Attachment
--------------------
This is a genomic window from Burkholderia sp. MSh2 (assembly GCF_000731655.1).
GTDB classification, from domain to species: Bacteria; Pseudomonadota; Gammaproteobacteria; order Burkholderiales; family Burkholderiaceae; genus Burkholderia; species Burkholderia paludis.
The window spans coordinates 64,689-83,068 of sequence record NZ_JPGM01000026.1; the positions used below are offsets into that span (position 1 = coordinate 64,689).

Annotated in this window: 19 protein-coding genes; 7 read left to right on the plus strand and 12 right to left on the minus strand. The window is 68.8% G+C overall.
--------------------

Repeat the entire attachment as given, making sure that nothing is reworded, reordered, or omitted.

This is a genomic window from Burkholderia sp. MSh2 (assembly GCF_000731655.1).
GTDB classification, from domain to species: Bacteria; Pseudomonadota; Gammaproteobacteria; order Burkholderiales; family Burkholderiaceae; genus Burkholderia; species Burkholderia paludis.
The window spans coordinates 64,689-83,068 of sequence record NZ_JPGM01000026.1; the positions used below are offsets into that span (position 1 = coordinate 64,689).

Annotated in this window: 19 protein-coding genes; 7 read left to right on the plus strand and 12 right to left on the minus strand. The window is 68.8% G+C overall.